Skip to comments.Soviets Groomed Kim Il Sung For Leadership (Interview with Soviet handler)
Posted on 01/15/2003 6:27:27 PM PST by Shermy
Grigory Mekler was a Soviet 'spin doctor' ordered to help North Korea's now-demised leader Kim il Sung climb to power in 1945.
Now a 90-year-old pensioner, Mekler said in an interview that he had spent a year touring North Korea with Kim Il Sung, gleaning the leader mass popularity.
In April 1945 army chiefs in the Russian Far East were ordered to find a suitable leader for a new Korean state, and Mekler, a propaganda expert, was one of those entrusted with the task.
"Imagine what a responsibility it was. Basically the future of an entire nation was at stake," said Mekler.
Marshal Meretskov, Commander of the Far East Front, asked Mekler whether he had heard of a man called Kim Il Sung.
In fact Mekler had met Kim Il Sung in 1944, when the Korean was training at a Soviet army camp for Chinese and Korean guerillas near Khabarovsk in the Russian Far East. The Soviet officer found out that Kim, who then commanded a Korean battalion, had borrowed his name from the previous commander. Kim's predecessor, highly respected by Korean guerrillas, was killed in action.
"I want you to work on this person," said Meretskov, referring to Kim. "At the moment not many people know him. Travel to every corner of North Korea with him. It will be useful for both of you."
Kim Il Sung, who gained the rank of major in the Soviet army, returned to Korea in 1945 with the occupying forces, and Mekler and other Soviet advisers spent a year touring with him, even helping to write his speeches.
"When he was taking his first steps towards power, he didn't do anything without taking our advice," recollected the Soviet colonel.
Initially Kim Il Sung experienced some setbacks. "Sometimes after his speeches at demonstrations there was silence," said Mekler. "But later people started clapping."
Stalin approved of the choice of Kim Il Sung, believes Mekler, and the Korean was "sincerely in love with Stalin."
Kim Il Sung was invited to Moscow and was taken to a shop for distinguished guests, where they could take any item for free, even a motor car.
Asked what he chose, Kim Il Sung answered, "A car for Kim Jong Il (his son)," and showed Mekler a small toy truck.
The Korean leader declared that, "North Korea and the USSR are brothers for all time. Stalin and I forever," recalled Mekler.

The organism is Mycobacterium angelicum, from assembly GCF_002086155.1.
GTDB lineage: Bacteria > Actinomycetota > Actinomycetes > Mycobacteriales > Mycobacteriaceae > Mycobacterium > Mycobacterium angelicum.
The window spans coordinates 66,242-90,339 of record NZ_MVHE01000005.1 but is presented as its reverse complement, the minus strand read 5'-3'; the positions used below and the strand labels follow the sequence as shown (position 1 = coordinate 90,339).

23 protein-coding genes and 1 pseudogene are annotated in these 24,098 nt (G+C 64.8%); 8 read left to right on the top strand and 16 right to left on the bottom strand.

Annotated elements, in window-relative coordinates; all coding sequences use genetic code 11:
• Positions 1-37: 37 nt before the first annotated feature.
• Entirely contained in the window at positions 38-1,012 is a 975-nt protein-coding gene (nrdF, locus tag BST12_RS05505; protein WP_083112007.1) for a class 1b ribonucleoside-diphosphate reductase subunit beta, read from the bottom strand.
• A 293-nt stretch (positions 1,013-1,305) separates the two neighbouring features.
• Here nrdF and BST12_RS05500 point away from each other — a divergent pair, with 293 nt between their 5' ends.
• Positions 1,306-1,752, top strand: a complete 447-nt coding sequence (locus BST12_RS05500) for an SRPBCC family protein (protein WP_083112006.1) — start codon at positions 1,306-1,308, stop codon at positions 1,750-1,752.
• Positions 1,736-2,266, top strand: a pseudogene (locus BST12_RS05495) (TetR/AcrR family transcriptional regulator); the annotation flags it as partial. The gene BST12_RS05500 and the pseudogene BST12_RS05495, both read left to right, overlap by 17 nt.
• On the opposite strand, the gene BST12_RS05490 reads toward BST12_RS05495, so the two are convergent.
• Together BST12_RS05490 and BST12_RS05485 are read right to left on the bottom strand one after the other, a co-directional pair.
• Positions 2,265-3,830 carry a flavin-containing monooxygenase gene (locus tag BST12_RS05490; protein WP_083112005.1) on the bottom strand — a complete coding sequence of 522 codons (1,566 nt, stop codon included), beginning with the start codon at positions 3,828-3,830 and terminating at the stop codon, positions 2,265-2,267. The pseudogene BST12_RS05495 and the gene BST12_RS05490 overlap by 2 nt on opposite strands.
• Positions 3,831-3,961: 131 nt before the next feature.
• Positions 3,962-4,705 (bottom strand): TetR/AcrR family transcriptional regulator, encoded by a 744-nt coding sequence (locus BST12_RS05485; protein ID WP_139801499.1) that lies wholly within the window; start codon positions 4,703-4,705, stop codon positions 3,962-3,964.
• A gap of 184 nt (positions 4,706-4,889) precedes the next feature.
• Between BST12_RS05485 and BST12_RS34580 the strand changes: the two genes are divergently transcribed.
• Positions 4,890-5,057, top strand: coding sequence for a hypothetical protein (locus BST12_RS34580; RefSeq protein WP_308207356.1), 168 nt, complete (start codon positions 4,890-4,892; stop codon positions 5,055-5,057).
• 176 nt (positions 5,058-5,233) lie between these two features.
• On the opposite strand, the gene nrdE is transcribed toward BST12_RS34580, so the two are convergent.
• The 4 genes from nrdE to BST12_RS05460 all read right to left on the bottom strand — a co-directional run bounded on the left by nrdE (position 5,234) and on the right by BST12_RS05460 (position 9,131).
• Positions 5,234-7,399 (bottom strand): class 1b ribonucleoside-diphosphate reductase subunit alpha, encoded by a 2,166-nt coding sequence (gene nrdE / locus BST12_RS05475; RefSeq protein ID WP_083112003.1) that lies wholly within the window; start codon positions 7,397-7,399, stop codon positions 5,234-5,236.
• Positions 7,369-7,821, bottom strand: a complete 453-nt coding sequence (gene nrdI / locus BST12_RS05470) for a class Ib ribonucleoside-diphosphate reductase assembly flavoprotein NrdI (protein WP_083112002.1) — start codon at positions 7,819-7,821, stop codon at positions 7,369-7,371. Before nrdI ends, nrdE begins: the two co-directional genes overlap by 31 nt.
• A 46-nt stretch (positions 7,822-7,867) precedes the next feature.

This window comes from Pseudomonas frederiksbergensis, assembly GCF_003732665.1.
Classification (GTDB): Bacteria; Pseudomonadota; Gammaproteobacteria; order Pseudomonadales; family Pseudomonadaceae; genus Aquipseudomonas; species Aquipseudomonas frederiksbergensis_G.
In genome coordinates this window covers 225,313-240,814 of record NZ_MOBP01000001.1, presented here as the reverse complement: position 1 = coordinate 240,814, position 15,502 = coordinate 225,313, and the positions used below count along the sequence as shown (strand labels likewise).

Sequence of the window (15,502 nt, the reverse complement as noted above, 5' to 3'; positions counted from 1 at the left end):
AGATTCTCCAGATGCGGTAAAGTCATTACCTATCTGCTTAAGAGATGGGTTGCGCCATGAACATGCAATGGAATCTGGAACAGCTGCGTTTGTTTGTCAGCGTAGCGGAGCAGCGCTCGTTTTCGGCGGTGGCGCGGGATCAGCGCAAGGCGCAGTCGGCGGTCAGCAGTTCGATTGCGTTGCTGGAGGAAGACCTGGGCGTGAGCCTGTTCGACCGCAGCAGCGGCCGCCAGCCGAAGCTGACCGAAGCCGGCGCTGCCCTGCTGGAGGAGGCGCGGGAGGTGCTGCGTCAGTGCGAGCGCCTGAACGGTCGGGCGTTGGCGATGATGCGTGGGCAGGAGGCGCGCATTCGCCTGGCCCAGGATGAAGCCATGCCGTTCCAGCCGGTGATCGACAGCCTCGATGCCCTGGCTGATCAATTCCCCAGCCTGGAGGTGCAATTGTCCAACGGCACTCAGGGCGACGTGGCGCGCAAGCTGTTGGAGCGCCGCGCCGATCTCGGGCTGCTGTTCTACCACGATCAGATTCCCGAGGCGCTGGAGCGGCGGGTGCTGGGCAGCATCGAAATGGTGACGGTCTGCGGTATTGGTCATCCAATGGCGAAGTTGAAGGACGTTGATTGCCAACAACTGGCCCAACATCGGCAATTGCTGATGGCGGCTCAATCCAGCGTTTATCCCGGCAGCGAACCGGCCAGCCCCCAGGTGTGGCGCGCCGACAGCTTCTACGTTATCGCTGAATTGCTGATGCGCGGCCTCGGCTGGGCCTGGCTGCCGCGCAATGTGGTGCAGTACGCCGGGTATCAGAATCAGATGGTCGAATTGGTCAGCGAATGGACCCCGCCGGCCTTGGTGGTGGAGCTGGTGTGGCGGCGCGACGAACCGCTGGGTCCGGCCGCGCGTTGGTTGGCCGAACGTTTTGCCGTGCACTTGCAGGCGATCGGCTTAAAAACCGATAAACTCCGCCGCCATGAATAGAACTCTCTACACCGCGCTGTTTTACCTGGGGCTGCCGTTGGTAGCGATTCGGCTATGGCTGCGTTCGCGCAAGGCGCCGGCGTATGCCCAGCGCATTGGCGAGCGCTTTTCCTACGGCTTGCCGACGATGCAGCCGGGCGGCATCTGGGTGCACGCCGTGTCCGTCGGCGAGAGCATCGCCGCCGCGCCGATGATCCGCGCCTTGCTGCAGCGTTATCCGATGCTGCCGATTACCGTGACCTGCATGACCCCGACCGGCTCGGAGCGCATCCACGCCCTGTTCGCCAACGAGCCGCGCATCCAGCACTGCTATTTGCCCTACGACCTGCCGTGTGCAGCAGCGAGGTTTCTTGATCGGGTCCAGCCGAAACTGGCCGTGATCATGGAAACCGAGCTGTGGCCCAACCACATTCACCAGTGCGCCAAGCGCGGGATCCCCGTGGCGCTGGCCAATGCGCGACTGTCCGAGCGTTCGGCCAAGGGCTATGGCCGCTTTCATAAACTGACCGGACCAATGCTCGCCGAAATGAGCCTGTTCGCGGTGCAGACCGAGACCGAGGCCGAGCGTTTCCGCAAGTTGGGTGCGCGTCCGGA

Mekler also met the current North Korean leader Kim Jong Il as a three-year-old child, and keeps photographs of himself with Kim Il Sung's family.
Before Mekler returned to Moscow, Kim Il Sung asked for a final word of advice. "I answered with the famous English phrase 'Look before you leap'," recalled the Russian.
Korea was a Japanese colony from 1910 until 1945, when the USSR and the United States occupied the north and south of the peninsula. Neither superpower was prepared to withdraw and give way to an independent Korea, and in 1948 two separate states, the Republic of Korea and the People's Democratic Republic of Korea, were formed.
Kim Il Sung created the North Korean Communist Party in 1945 and was elected premier of the republic in 1948.
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I wonder if historians know about this guy. Would be a good interview.
In a different context, the Russians may be expected to provoke an incident unattributable to themselves involving the explosion of a nuclear device somewhere in the West not excluding the United States. The purpose would be to reassert or re-emphasise the necessity for the American-Russian partership now, and to create pressure for eventual World Government.
US policy for dealing with the North Korean crisis is inadequate because it focuses on North Korea in isolation as a rogue state, and naively seeks help from the Russians and Chinese to solve the problem. The North Korean situation and any future nuclear incident, wherever it occures, must be seen against the background of Sino-Soviet 'convergence' strategy: the interaction of Russian and Chinese policy and the moves they make to derive strategic gains from critical situations should be closely studied." -Anatoliy Golitsyn, 1989.
Fresh off the Vladivostok Press though, and scrubbed as not to offend any ties with Kim Jong Il.
Further to your other flag ... I think Golitsyn's been silent quite some time. Can't hurt to email Story and ask, which I will.
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